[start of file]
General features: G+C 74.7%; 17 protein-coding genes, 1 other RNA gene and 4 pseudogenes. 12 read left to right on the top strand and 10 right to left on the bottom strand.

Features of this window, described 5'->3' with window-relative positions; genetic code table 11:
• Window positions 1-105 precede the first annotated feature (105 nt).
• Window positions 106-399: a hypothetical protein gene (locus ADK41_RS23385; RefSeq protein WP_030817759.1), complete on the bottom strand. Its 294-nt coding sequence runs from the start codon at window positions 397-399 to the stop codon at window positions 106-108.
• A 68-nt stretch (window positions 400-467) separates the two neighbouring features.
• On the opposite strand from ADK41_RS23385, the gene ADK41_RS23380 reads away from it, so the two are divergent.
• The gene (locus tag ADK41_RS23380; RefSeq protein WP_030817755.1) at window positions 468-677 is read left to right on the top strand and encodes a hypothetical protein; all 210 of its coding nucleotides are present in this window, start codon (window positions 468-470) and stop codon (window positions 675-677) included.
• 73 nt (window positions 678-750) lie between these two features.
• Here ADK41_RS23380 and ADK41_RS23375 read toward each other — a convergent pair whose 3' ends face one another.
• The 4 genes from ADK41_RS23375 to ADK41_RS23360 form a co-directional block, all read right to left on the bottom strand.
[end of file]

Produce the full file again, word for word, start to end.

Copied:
General features: G+C 74.7%; 17 protein-coding genes, 1 other RNA gene and 4 pseudogenes. 12 read left to right on the top strand and 10 right to left on the bottom strand.

Features of this window, described 5'->3' with window-relative positions; genetic code table 11:
• Window positions 1-105 precede the first annotated feature (105 nt).
• Window positions 106-399: a hypothetical protein gene (locus ADK41_RS23385; RefSeq protein WP_030817759.1), complete on the bottom strand. Its 294-nt coding sequence runs from the start codon at window positions 397-399 to the stop codon at window positions 106-108.
• A 68-nt stretch (window positions 400-467) separates the two neighbouring features.
• On the opposite strand from ADK41_RS23385, the gene ADK41_RS23380 reads away from it, so the two are divergent.
• The gene (locus tag ADK41_RS23380; RefSeq protein WP_030817755.1) at window positions 468-677 is read left to right on the top strand and encodes a hypothetical protein; all 210 of its coding nucleotides are present in this window, start codon (window positions 468-470) and stop codon (window positions 675-677) included.
• 73 nt (window positions 678-750) lie between these two features.
• Here ADK41_RS23380 and ADK41_RS23375 read toward each other — a convergent pair whose 3' ends face one another.
• The 4 genes from ADK41_RS23375 to ADK41_RS23360 form a co-directional block, all read right to left on the bottom strand.